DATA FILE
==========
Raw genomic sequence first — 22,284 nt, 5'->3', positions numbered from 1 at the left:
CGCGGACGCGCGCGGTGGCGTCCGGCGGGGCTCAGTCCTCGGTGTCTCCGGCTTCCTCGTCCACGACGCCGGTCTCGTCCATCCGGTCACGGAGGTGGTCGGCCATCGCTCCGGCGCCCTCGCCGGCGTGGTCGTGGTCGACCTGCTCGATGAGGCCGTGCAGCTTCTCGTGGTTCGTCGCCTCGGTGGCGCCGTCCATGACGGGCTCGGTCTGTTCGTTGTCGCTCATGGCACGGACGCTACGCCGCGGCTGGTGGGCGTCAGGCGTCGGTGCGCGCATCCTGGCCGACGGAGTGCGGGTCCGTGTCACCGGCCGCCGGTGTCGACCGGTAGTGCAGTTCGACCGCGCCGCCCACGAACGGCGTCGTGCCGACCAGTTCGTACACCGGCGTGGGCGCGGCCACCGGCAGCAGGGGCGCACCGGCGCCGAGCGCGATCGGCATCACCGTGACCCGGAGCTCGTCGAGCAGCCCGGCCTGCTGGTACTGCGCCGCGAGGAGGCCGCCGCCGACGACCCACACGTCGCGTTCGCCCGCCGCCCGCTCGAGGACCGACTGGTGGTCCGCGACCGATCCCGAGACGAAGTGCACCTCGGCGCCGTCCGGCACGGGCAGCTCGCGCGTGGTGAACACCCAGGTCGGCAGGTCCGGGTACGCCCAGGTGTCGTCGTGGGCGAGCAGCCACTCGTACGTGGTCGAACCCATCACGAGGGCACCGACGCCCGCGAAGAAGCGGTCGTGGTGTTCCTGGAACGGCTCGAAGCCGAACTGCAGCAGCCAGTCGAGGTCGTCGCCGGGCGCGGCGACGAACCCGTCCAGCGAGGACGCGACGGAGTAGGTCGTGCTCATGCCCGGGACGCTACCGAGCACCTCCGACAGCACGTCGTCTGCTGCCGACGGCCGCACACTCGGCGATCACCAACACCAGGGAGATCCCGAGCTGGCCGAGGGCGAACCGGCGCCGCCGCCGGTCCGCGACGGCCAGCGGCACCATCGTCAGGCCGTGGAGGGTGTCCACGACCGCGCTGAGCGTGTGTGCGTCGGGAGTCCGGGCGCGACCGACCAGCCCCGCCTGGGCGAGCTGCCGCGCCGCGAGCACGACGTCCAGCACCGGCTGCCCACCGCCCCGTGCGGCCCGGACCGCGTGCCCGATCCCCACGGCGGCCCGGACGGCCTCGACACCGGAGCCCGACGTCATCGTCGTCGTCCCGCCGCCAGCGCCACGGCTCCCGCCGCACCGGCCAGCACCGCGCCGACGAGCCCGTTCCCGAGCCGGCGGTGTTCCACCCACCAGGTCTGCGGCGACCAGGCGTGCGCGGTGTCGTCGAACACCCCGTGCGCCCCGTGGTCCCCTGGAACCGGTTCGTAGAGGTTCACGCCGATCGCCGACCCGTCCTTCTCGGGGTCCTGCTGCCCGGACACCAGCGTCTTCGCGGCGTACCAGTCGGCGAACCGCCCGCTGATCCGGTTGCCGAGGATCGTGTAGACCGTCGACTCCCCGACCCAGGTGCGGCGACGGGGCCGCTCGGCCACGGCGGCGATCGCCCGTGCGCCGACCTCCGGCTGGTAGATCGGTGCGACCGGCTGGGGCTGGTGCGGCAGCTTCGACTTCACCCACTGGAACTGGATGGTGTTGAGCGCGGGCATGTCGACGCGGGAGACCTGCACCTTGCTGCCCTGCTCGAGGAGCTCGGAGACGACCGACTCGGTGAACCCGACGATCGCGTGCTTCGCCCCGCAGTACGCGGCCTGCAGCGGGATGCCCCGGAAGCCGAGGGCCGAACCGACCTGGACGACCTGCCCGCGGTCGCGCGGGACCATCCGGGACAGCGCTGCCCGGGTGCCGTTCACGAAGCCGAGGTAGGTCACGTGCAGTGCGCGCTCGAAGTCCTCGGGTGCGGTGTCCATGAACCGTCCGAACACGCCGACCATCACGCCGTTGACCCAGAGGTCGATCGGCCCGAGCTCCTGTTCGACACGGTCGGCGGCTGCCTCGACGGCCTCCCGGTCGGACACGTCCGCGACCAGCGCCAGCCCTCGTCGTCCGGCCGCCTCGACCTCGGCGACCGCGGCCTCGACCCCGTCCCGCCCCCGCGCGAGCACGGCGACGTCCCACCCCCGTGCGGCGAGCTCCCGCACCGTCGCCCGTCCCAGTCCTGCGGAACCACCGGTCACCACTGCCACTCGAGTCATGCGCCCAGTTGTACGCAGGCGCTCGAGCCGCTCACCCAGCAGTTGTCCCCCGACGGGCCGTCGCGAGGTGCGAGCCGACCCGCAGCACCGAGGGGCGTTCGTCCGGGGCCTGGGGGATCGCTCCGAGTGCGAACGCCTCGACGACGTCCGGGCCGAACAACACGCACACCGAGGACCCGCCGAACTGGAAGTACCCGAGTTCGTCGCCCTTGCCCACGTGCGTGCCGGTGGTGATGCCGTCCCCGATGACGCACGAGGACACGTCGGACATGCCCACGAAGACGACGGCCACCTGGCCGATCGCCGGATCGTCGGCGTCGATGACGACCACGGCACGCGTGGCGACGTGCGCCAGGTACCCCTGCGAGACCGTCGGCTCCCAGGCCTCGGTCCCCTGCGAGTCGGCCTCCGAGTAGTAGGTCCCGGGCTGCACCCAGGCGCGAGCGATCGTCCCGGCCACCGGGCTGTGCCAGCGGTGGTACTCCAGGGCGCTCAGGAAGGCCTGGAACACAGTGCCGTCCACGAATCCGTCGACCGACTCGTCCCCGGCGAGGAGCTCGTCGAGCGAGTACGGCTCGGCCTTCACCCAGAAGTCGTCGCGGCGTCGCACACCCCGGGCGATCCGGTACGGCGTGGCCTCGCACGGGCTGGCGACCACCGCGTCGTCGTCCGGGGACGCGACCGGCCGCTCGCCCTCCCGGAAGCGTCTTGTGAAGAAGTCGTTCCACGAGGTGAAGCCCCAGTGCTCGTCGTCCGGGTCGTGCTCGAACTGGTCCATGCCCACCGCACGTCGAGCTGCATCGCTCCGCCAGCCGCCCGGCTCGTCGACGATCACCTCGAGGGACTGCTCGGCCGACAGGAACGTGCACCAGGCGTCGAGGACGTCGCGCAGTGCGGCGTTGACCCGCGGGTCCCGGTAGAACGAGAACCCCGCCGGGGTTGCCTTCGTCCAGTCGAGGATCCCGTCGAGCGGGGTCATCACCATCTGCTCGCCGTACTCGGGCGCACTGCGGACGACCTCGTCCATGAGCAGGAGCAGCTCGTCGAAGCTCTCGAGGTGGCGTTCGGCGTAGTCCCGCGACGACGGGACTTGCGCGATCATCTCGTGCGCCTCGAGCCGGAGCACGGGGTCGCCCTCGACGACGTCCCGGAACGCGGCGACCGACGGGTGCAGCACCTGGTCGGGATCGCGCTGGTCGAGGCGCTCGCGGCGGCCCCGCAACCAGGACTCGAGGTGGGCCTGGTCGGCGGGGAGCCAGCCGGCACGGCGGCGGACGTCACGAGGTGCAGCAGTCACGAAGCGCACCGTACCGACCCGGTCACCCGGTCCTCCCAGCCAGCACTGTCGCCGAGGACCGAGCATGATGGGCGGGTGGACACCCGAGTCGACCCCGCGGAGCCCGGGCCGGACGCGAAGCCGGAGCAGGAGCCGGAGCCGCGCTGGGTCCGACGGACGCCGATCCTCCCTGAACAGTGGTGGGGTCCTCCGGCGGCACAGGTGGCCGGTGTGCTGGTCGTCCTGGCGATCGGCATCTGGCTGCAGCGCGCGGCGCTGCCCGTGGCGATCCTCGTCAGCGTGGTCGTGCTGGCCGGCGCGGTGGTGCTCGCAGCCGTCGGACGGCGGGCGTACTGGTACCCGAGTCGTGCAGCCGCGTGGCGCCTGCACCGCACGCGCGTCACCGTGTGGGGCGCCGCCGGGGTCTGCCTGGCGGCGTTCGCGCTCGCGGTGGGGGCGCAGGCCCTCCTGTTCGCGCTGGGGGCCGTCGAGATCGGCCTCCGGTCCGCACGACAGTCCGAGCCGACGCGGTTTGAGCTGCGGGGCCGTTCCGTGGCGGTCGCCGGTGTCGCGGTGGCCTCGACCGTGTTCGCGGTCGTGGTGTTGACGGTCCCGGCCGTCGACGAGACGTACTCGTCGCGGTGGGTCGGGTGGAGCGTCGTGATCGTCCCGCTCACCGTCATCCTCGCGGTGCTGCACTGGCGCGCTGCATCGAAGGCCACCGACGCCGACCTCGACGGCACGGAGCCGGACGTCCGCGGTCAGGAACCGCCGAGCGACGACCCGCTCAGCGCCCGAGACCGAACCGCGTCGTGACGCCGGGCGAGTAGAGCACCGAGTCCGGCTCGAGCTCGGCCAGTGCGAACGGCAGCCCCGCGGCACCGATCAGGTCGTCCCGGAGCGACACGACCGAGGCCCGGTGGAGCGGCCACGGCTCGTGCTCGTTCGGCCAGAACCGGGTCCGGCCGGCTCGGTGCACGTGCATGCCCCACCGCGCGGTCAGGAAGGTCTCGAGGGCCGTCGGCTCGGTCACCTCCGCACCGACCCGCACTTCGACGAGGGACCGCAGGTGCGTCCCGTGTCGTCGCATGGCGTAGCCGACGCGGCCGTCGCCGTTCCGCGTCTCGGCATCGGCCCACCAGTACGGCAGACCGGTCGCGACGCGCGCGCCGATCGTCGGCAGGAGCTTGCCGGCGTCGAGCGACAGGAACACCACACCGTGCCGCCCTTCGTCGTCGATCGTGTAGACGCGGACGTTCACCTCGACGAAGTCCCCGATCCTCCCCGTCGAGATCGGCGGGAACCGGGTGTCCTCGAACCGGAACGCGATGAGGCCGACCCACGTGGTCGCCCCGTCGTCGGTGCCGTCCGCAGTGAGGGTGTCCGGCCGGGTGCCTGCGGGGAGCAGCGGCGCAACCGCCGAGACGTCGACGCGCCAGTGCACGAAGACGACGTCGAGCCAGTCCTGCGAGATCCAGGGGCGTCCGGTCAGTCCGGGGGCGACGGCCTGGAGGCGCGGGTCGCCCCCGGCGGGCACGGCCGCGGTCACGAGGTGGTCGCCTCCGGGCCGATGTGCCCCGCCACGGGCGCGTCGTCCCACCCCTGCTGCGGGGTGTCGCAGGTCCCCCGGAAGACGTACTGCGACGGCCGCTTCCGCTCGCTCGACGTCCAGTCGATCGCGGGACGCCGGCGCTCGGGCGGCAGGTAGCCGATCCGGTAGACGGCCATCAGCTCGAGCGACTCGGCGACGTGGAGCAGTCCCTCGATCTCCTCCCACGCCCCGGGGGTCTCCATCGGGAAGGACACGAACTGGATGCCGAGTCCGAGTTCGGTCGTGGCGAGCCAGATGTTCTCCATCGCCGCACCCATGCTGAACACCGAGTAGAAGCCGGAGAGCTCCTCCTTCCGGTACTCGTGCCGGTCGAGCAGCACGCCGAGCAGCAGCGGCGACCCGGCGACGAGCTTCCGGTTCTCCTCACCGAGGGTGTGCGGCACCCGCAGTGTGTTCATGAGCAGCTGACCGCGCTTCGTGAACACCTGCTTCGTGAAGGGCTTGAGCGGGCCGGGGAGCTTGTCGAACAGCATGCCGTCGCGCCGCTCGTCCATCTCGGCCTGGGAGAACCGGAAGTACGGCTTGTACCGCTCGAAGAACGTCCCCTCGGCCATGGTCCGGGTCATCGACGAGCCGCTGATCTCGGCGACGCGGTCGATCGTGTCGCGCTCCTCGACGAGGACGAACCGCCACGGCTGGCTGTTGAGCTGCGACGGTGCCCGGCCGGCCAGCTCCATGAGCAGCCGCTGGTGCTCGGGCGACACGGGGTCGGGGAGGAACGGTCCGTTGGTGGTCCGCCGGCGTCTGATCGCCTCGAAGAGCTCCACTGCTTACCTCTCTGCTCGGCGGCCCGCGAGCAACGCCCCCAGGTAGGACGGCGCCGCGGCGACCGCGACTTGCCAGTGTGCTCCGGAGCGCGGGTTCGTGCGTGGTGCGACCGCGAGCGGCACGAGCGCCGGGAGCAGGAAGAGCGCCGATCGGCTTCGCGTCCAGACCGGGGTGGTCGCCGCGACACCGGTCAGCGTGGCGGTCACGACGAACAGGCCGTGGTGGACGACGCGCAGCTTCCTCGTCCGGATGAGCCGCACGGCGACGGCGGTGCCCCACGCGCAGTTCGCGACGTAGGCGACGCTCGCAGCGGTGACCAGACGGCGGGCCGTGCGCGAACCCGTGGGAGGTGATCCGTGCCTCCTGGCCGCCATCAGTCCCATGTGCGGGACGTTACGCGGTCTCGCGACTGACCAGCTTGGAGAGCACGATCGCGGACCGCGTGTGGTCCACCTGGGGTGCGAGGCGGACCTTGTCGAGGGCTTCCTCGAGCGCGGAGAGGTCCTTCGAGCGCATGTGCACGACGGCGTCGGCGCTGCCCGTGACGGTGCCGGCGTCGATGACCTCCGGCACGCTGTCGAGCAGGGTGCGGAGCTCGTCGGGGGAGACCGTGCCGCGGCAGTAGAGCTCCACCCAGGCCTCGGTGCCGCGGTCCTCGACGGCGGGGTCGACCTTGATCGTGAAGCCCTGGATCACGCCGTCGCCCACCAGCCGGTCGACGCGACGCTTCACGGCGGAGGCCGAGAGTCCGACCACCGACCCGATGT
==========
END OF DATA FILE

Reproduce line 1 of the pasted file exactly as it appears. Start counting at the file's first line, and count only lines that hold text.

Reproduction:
Raw genomic sequence first — 22,284 nt, 5'->3', positions numbered from 1 at the left: